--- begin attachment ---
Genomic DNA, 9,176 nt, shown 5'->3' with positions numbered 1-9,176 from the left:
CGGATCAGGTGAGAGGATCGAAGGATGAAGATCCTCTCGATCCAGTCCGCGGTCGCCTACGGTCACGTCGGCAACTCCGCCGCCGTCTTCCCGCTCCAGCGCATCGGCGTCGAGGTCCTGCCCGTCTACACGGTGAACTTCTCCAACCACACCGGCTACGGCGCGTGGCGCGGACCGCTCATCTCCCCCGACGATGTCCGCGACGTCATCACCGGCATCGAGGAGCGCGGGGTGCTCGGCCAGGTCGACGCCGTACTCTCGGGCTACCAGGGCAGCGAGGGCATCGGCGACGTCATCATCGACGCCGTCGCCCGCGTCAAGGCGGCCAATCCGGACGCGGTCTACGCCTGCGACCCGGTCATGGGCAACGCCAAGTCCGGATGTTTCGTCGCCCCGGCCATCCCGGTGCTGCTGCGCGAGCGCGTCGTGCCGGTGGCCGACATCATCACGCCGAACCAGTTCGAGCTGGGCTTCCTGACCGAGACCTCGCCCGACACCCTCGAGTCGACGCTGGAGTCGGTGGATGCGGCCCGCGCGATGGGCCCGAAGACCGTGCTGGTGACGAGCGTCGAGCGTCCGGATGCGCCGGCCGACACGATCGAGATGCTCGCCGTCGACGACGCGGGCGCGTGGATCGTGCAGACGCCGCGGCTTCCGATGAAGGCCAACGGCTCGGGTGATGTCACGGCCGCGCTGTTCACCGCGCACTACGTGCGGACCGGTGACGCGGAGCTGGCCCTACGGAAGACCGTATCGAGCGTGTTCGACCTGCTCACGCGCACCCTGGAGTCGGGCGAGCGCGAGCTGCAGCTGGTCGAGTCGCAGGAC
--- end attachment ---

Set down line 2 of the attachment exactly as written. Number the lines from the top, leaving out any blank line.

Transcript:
CGGATCAGGTGAGAGGATCGAAGGATGAAGATCCTCTCGATCCAGTCCGCGGTCGCCTACGGTCACGTCGGCAACTCCGCCGCCGTCTTCCCGCTCCAGCGCATCGGCGTCGAGGTCCTGCCCGTCTACACGGTGAACTTCTCCAACCACACCGGCTACGGCGCGTGGCGCGGACCGCTCATCTCCCCCGACGATGTCCGCGACGTCATCACCGGCATCGAGGAGCGCGGGGTGCTCGGCCAGGTCGACGCCGTACTCTCGGGCTACCAGGGCAGCGAGGGCATCGGCGACGTCATCATCGACGCCGTCGCCCGCGTCAAGGCGGCCAATCCGGACGCGGTCTACGCCTGCGACCCGGTCATGGGCAACGCCAAGTCCGGATGTTTCGTCGCCCCGGCCATCCCGGTGCTGCTGCGCGAGCGCGTCGTGCCGGTGGCCGACATCATCACGCCGAACCAGTTCGAGCTGGGCTTCCTGACCGAGACCTCGCCCGACACCCTCGAGTCGACGCTGGAGTCGGTGGATGCGGCCCGCGCGATGGGCCCGAAGACCGTGCTGGTGACGAGCGTCGAGCGTCCGGATGCGCCGGCCGACACGATCGAGATGCTCGCCGTCGACGACGCGGGCGCGTGGATCGTGCAGACGCCGCGGCTTCCGATGAAGGCCAACGGCTCGGGTGATGTCACGGCCGCGCTGTTCACCGCGCACTACGTGCGGACCGGTGACGCGGAGCTGGCCCTACGGAAGACCGTATCGAGCGTGTTCGACCTGCTCACGCGCACCCTGGAGTCGGGCGAGCGCGAGCTGCAGCTGGTCGAGTCGCAGGAC